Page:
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HOPE MATTERS: Sumner man makes astounding strides after brain injury last May

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The Judisch Family

SUMNER, Iowa (KWWL) -- Kelli Judisch and her family don't worry about what could have been, choosing instead to focus on the progressing milestones in the recovery of eldest son, Kason.

Since last May, Kason has been recovering from a traumatic brain injury, one informally classified as a 9.5 on a 10 point scale, according to his mother.

"There's no reason to be sorry for ourselves or wish away what's happened," said Kelli during a Zoom interview.

Kason was severely injured in a car accident last May and to this day, Kelli says they've never gotten a clear diagnosis. In hindsight, she says it's a blessing.

"We don't have any expectations. Just expect that he's going to get as better as he can. Every milestone is a celebration," Kelli said.

While his achievements continue today, Kason ended his high school career last May with a long list of accomplishments. He was a banner winner in speech competitions, an All-State vocalist, he played the saxophone in the school band, performed in show choir, ran cross country, and so on.

His parents, Kelli and Tom, were excited to see him accepted into the musical theatre program at Millikin University in Decatur, IL.

"He works very hard. I think his hard work ethic before the accident has really carried over to after the accident" Kelli said.

On his way to a friend's house, Kason's car collided with a truck after he ran a stop sign on May 18th, 2020. The other driver, Thomas Simmons, was pronounced dead at the scene.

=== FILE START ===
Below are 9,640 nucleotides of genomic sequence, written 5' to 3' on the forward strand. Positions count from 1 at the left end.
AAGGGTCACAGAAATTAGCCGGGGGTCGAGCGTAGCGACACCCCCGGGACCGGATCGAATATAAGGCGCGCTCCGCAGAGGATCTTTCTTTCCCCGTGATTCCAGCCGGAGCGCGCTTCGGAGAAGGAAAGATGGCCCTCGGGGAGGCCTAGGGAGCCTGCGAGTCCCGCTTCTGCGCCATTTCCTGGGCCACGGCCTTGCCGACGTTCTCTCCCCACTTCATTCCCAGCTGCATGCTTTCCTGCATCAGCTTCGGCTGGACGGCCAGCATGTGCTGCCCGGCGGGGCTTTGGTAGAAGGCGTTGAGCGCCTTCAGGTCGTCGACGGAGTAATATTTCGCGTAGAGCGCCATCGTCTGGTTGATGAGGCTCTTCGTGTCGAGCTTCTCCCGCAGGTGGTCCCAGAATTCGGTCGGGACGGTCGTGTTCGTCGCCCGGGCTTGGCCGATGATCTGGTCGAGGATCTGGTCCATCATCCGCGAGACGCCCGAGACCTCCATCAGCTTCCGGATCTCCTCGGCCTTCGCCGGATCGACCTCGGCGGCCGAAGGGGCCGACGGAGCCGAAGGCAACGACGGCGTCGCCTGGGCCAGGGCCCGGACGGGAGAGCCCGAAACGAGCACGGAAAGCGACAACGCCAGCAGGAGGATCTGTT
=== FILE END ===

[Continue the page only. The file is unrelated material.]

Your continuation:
The call that your child has been in an accident is one that no parent ever wants to get.

"I actually never got the call," Kelli said.

Call it mother's intuition, but Kelli came upon the scene of the accident after Kason's friend reached out to say that he was late arriving to their house.

"So, I got in the car, and I asked her to give me her address and I put it in the GPS. Because he'd never been there before to her house, and so I put it in the GPS as he would have followed it," Kelli said. "So, I'm driving, kind of panicking, and I come across a whole slew of emergency vehicles and I see his car."

Kason had already been airlifted to Gundersen Health System in La Crosse, Wisconsin.

It was on the drive that Kelli and Tom decided on the mindset that would carry them through to this point.

"My husband and I made a deal with each other, a promise, right then and there that we weren't going to play the dangerous 'what if game' or the 'if only,'" Kelli said. "Because that gets you nowhere."

Faith carried the Judisch family through the next several months as Kason slowly recovered. He underwent multiple surgeries last fall until eventually fitting him with a new skull flap that had been removed.

Kelli explains that the doctors shared that Kason was experiencing "sunken skull" syndrome, a rare complication following surgery on the skull.

Surgeries for "Sunken Head" Syndrome

After the skull flap was replaced, Kason's recovery increased quickly, according to Kelli. He began to improve in his mobility, eventually getting to the point he is now where he can confidently walk without assistance.

Kelli recounted the first tests used to gauge the extent of his injuries.

"They would take a feather and tickle his feet, or ring a bell behind his ear. And I'm willing with every fiber of my being 'move! move! Look at them! Respond!" Kelli said. "And here it is 8 months later and... he's considered now independent."

Kason is independent within a protected environment, like the "On With Life" rehabilitation facility in Ankeny that specializes in helping those recovering from a brain injury.